Low pain massively multiplayer systems: Peer review requested

Joel Reymont <>
Mon Sep 26 09:18:15 CEST 2005


On Sep 25, 2005, at 10:54 PM, Martin Bjorklund wrote:

>   o  In the second sentence, you say that you achive "unlimited
>      scalability".   When I read such a claim I get suspicious...

Well, I mean that you can just throw hardware at the problem.

>   o  In the scalability chapter, a picture of the architecture might
>      help.  Such as this (if I got it right):
>
>      Tier 3: mnesia masters    M0 --- M1 --- ... --- Mm
>
>      Tier 2: game servers   G0 --- G1 ---         ...    ---  Gn
>
>      Tier 1: gateways     X0 ---  X1 --- ...                  ---   Xp
>
>      I would also like to see a discussion about the numbers m, n and
>      p above, and how the nodes in the layers communicate.  Also how
>      mnesia is used in the different layers.

Nodes communicate using ... regular Erlang internode communications.  
I envision only having a couple of Mnesia masters, tailored for fast  
writes (RAID?) and a few gateways. Gateways don't do a lot of work  
and connections to them are very short-lived (less than a second?).  
The rest can be game servers.

Mnesia really does not need to be used on the gateways but I use  
Mnesia for configuration data. Now, gateways don't use any  
configuration data and pick out game servers with a pg2 call, so  
gateways still don't need to use Mnesia.

I suppose you could pass the name of the node make a connection with  
to the gateway "startup" function, then the effect should be the same  
as with giving extra_db_nodes to Mnesia.

>      NOTE:  At nortel we have (had, I'm not at nortel anymore...) a
>      similar high-level architecture, where we have up to 4 "master"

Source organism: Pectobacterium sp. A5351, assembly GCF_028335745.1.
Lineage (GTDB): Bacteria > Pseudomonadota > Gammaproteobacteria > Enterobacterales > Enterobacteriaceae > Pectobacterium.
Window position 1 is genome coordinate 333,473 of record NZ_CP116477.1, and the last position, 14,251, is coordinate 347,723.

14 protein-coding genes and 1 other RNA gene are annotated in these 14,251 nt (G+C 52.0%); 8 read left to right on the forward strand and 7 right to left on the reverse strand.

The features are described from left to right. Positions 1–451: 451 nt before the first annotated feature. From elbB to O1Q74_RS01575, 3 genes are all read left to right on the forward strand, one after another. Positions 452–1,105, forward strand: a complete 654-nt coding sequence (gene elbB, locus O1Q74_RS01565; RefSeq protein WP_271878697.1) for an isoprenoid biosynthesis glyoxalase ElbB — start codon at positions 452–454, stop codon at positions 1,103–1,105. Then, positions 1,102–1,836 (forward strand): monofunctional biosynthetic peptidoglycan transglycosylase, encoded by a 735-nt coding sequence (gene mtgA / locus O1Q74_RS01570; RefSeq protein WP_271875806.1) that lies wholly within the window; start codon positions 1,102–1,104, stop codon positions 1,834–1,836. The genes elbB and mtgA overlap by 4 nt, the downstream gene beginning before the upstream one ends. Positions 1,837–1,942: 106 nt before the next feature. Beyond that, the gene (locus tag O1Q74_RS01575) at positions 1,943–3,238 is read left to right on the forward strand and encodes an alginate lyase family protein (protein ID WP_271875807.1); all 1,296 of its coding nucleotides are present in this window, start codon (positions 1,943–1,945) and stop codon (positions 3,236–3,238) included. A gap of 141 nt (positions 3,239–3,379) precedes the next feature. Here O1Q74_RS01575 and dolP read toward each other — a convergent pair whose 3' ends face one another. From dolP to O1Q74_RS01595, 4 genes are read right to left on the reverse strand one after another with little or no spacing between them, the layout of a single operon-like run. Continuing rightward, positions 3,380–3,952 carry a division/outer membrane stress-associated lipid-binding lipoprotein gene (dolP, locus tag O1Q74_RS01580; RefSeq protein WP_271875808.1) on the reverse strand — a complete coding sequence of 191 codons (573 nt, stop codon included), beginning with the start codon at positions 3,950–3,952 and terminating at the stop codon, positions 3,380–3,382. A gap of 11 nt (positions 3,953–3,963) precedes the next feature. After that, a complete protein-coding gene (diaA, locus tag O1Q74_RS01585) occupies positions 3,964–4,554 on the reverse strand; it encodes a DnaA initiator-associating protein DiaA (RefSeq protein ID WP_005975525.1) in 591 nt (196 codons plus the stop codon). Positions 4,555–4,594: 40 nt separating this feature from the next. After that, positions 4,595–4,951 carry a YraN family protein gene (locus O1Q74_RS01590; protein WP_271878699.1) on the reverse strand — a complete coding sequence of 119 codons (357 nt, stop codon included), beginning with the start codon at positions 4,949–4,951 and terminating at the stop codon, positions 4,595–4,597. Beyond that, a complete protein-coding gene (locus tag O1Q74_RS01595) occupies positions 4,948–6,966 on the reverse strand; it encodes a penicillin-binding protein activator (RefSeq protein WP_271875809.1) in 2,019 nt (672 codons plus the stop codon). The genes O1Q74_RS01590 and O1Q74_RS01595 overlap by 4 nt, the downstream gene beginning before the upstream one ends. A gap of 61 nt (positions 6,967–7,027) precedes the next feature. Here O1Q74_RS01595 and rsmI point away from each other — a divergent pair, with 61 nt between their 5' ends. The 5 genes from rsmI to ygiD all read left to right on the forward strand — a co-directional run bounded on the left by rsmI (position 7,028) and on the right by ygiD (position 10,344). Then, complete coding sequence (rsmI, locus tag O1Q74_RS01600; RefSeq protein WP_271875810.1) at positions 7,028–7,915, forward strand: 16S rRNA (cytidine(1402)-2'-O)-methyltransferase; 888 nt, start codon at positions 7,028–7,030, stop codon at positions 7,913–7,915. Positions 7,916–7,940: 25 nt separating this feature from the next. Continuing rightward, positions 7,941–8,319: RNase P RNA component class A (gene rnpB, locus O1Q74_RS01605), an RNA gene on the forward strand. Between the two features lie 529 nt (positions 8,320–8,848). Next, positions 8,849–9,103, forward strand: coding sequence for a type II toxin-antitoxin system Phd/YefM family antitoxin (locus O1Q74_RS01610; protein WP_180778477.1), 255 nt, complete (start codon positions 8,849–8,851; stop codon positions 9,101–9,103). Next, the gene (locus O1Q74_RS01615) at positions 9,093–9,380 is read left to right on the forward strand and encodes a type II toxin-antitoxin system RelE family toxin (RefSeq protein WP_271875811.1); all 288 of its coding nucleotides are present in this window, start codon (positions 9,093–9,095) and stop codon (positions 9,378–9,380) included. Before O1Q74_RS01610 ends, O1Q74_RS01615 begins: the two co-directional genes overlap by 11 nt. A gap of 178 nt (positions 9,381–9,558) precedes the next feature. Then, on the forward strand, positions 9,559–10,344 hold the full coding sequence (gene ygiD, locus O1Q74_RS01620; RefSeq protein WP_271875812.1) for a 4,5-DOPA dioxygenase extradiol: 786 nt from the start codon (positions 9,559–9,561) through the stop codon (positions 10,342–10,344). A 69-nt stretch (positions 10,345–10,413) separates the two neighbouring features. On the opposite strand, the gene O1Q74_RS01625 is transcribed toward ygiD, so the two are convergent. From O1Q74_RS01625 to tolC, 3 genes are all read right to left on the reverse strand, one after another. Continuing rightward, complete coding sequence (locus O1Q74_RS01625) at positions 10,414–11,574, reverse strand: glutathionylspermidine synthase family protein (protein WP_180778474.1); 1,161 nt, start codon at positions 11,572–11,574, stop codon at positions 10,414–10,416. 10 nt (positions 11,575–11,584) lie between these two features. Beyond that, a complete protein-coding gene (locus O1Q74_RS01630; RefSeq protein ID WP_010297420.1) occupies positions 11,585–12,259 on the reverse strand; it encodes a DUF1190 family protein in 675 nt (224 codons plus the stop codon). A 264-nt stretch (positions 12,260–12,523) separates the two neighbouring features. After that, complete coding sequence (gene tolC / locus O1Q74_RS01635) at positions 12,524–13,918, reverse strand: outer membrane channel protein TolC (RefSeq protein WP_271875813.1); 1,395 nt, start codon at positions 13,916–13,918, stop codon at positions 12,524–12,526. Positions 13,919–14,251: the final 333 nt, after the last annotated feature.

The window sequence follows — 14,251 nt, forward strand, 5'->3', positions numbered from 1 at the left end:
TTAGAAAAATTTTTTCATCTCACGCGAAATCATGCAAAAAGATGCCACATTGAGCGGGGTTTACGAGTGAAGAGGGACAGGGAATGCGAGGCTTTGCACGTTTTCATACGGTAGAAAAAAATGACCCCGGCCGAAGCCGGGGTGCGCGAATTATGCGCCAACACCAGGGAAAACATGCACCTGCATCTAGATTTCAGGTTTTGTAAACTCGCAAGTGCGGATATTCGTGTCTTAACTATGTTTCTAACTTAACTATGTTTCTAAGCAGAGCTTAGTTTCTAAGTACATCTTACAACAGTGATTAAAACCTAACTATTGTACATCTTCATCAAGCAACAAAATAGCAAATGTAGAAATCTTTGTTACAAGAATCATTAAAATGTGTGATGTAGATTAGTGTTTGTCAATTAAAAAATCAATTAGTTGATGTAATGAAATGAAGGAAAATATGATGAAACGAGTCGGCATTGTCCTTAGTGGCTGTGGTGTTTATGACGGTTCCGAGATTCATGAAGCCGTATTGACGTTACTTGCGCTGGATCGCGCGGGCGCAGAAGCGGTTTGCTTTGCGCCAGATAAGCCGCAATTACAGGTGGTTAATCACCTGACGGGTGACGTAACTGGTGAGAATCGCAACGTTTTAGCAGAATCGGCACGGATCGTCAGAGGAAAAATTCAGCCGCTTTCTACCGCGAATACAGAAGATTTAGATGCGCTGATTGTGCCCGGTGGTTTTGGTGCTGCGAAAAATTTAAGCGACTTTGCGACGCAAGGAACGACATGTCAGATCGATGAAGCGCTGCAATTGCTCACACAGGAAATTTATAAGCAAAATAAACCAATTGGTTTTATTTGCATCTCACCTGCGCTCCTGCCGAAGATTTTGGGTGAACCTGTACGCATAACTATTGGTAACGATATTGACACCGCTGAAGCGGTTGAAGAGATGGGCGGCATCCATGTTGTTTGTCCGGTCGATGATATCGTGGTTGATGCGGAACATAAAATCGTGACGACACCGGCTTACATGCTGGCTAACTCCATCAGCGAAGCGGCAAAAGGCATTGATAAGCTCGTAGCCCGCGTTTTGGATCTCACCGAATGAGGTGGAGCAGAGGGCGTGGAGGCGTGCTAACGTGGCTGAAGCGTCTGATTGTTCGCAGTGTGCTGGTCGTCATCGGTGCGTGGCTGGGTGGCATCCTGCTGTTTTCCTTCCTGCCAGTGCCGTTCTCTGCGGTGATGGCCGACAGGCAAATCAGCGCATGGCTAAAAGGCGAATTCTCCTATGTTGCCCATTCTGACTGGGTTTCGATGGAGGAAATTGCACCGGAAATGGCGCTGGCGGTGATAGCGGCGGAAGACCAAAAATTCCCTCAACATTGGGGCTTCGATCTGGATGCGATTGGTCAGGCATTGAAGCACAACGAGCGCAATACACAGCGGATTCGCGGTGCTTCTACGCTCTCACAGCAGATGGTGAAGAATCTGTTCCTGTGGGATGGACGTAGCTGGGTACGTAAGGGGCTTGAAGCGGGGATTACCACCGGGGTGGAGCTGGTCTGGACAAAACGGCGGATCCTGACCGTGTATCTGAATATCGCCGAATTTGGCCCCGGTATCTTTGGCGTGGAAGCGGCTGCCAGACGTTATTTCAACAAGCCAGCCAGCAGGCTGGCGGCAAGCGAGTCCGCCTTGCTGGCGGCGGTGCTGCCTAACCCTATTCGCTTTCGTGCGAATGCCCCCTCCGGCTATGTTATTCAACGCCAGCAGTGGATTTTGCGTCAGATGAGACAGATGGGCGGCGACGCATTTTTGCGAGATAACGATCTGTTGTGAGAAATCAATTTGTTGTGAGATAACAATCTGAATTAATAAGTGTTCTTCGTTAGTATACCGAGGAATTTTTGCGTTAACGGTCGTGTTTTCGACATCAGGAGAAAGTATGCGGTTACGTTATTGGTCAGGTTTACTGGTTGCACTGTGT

>      nodes, which are fully-connected distrib. erlang nodes, with
>      disk-copy mnesia.  Then we have up to 252 "slaves" which are NOT
>      part of the distrib. erlang net, but talk (erlang terms) over a
>      socket to the masters.

This could be a good idea going forward, yes.

>      I'd like to see a discussion about this as well.   It looks like
>      all your nodes ar part of the same distrib. erlang networks -
>      this may have scalability issues.

I think that putting all the nodes on a Gigabit LAN might speed  
things up. You disagree?

>      How do you handle partitioned netowrks?

I'm not. What are the conditions under which Mnesia partitions?

>   o  Which parts of the run-time state is kept in mnesia?  RAM/disk?

Game and player info is kept in memory and disk. I don't have any  
disc_only tables. My idea is to run through a game and then save the  
results and ship bulky items such as hand histories to a relational db.

>   o  Have you done any tests with many nodes, lots of ongoing games,
>      and e.g. pulled a network cable somewhere?

I simulate a  number of conditions but mostly on my laptop. I have  
tested lots of ongoing games but not with many nodes.

     Joel

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